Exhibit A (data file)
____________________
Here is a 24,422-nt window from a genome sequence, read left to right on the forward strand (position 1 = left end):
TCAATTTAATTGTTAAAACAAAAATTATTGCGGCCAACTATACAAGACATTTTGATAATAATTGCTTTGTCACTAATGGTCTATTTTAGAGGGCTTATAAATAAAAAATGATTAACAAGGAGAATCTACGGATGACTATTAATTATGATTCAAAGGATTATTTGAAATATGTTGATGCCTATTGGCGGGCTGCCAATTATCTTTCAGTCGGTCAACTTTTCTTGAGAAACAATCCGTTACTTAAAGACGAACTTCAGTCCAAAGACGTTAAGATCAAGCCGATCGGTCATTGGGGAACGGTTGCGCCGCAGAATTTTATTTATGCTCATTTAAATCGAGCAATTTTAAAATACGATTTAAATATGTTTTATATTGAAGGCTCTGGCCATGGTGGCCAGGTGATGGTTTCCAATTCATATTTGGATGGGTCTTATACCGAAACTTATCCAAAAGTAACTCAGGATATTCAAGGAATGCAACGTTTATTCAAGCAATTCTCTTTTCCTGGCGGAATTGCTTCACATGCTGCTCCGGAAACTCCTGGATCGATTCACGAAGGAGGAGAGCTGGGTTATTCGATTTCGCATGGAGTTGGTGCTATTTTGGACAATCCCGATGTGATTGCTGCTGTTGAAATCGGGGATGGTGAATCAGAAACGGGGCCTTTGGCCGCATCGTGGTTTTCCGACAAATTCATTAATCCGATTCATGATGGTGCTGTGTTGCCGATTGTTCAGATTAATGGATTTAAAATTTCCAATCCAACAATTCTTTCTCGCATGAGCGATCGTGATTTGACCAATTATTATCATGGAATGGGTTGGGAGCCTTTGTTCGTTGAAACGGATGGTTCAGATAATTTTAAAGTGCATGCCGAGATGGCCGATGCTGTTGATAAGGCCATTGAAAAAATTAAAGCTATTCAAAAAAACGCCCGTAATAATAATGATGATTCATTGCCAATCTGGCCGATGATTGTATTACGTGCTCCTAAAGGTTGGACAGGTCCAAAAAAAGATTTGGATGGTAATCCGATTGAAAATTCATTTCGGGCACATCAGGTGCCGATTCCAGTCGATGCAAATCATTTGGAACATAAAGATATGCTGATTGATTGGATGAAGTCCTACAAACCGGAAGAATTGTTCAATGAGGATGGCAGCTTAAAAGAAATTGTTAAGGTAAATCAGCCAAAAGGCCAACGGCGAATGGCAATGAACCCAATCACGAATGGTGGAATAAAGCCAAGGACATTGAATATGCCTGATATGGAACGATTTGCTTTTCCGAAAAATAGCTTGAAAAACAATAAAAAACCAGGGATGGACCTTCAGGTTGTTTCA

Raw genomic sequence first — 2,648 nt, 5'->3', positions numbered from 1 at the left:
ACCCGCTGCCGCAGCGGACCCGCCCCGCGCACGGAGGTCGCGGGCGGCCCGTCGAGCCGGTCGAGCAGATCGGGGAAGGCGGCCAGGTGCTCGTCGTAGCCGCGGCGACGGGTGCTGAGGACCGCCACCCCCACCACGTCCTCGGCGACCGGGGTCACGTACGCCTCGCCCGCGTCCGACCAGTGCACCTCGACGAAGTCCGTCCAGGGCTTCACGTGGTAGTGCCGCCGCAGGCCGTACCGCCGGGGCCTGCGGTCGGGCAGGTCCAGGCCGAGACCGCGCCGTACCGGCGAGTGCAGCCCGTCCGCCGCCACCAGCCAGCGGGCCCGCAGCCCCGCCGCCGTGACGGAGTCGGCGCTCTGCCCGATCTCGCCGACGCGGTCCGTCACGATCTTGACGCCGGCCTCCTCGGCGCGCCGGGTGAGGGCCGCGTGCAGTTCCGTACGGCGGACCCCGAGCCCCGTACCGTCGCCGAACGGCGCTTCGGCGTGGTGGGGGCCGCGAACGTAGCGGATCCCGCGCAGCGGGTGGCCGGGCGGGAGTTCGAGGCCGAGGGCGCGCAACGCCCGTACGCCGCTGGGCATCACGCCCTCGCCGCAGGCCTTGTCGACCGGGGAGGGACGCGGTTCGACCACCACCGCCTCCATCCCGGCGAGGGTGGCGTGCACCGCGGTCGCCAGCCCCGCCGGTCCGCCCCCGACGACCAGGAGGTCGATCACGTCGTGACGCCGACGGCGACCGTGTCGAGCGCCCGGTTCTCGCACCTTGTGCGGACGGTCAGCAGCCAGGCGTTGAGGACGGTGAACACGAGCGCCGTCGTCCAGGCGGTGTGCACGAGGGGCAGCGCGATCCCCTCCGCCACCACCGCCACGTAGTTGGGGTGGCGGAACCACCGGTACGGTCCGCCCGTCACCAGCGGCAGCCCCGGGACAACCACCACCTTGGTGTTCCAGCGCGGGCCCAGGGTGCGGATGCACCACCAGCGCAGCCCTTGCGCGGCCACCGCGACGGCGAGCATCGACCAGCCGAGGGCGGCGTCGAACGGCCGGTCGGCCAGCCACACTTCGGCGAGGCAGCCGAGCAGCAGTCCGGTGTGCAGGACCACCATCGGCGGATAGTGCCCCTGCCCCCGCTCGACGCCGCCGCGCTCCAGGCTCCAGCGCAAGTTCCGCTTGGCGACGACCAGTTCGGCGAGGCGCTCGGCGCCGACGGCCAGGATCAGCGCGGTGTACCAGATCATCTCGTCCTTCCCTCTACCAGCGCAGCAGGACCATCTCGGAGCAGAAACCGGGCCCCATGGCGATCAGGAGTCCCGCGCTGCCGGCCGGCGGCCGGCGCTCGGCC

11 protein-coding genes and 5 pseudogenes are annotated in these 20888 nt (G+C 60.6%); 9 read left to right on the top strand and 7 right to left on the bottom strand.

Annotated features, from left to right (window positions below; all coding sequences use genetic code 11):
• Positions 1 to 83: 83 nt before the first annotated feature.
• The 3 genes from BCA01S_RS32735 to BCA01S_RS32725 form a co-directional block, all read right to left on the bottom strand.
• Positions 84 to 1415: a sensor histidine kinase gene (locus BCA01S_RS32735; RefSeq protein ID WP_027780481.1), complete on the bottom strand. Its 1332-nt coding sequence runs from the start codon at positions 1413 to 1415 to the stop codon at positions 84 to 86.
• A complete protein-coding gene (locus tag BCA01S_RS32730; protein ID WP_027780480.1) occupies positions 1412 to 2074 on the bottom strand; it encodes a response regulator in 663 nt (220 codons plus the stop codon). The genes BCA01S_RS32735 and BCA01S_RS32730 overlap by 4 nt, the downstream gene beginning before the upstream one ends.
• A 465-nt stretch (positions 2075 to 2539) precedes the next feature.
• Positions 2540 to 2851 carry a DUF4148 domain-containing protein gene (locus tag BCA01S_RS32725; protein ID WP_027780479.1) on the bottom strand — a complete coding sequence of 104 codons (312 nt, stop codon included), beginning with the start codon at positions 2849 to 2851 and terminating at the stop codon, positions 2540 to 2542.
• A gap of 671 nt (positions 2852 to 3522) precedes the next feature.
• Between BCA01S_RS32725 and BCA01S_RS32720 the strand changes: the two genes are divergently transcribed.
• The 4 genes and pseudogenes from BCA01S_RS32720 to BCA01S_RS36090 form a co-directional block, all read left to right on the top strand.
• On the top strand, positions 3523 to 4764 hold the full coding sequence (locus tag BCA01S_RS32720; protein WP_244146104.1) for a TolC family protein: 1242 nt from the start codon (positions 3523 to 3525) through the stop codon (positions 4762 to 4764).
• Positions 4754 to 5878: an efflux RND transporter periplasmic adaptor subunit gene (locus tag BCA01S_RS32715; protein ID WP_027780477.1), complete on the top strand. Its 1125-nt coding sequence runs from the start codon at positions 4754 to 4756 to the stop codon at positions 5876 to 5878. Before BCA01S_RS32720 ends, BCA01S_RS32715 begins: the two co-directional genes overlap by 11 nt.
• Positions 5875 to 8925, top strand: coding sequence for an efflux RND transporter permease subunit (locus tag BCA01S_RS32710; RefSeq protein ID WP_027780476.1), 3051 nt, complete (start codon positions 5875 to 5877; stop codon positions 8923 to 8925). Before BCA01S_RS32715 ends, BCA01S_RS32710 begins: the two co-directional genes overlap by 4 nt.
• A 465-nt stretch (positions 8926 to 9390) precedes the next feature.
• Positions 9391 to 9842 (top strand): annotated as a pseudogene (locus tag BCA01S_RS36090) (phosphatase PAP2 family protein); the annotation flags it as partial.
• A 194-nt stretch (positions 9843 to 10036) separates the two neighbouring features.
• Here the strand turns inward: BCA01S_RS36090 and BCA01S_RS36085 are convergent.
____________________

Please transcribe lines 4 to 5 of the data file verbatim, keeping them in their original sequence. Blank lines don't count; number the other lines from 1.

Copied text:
ACCCGCTGCCGCAGCGGACCCGCCCCGCGCACGGAGGTCGCGGGCGGCCCGTCGAGCCGGTCGAGCAGATCGGGGAAGGCGGCCAGGTGCTCGTCGTAGCCGCGGCGACGGGTGCTGAGGACCGCCACCCCCACCACGTCCTCGGCGACCGGGGTCACGTACGCCTCGCCCGCGTCCGACCAGTGCACCTCGACGAAGTCCGTCCAGGGCTTCACGTGGTAGTGCCGCCGCAGGCCGTACCGCCGGGGCCTGCGGTCGGGCAGGTCCAGGCCGAGACCGCGCCGTACCGGCGAGTGCAGCCCGTCCGCCGCCACCAGCCAGCGGGCCCGCAGCCCCGCCGCCGTGACGGAGTCGGCGCTCTGCCCGATCTCGCCGACGCGGTCCGTCACGATCTTGACGCCGGCCTCCTCGGCGCGCCGGGTGAGGGCCGCGTGCAGTTCCGTACGGCGGACCCCGAGCCCCGTACCGTCGCCGAACGGCGCTTCGGCGTGGTGGGGGCCGCGAACGTAGCGGATCCCGCGCAGCGGGTGGCCGGGCGGGAGTTCGAGGCCGAGGGCGCGCAACGCCCGTACGCCGCTGGGCATCACGCCCTCGCCGCAGGCCTTGTCGACCGGGGAGGGACGCGGTTCGACCACCACCGCCTCCATCCCGGCGAGGGTGGCGTGCACCGCGGTCGCCAGCCCCGCCGGTCCGCCCCCGACGACCAGGAGGTCGATCACGTCGTGACGCCGACGGCGACCGTGTCGAGCGCCCGGTTCTCGCACCTTGTGCGGACGGTCAGCAGCCAGGCGTTGAGGACGGTGAACACGAGCGCCGTCGTCCAGGCGGTGTGCACGAGGGGCAGCGCGATCCCCTCCGCCACCACCGCCACGTAGTTGGGGTGGCGGAACCACCGGTACGGTCCGCCCGTCACCAGCGGCAGCCCCGGGACAACCACCACCTTGGTGTTCCAGCGCGGGCCCAGGGTGCGGATGCACCACCAGCGCAGCCCTTGCGCGGCCACCGCGACGGCGAGCATCGACCAGCCGAGGGCGGCGTCGAACGGCCGGTCGGCCAGCCACACTTCGGCGAGGCAGCCGAGCAGCAGTCCGGTGTGCAGGACCACCATCGGCGGATAGTGCCCCTGCCCCCGCTCGACGCCGCCGCGCTCCAGGCTCCAGCGCAAGTTCCGCTTGGCGACGACCAGTTCGGCGAGGCGCTCGGCGCCGACGGCCAGGATCAGCGCGGTGTACCAGATCATCTCGTCCTTCCCTCTACCAGCGCAGCAGGACCATCTCGGAGCAGAAACCGGGCCCCATGGCGATCAGGAGTCCCGCGCTGCCGGCCGGCGGCCGGCGCTCGGCC

11 protein-coding genes and 5 pseudogenes are annotated in these 20888 nt (G+C 60.6%); 9 read left to right on the top strand and 7 right to left on the bottom strand.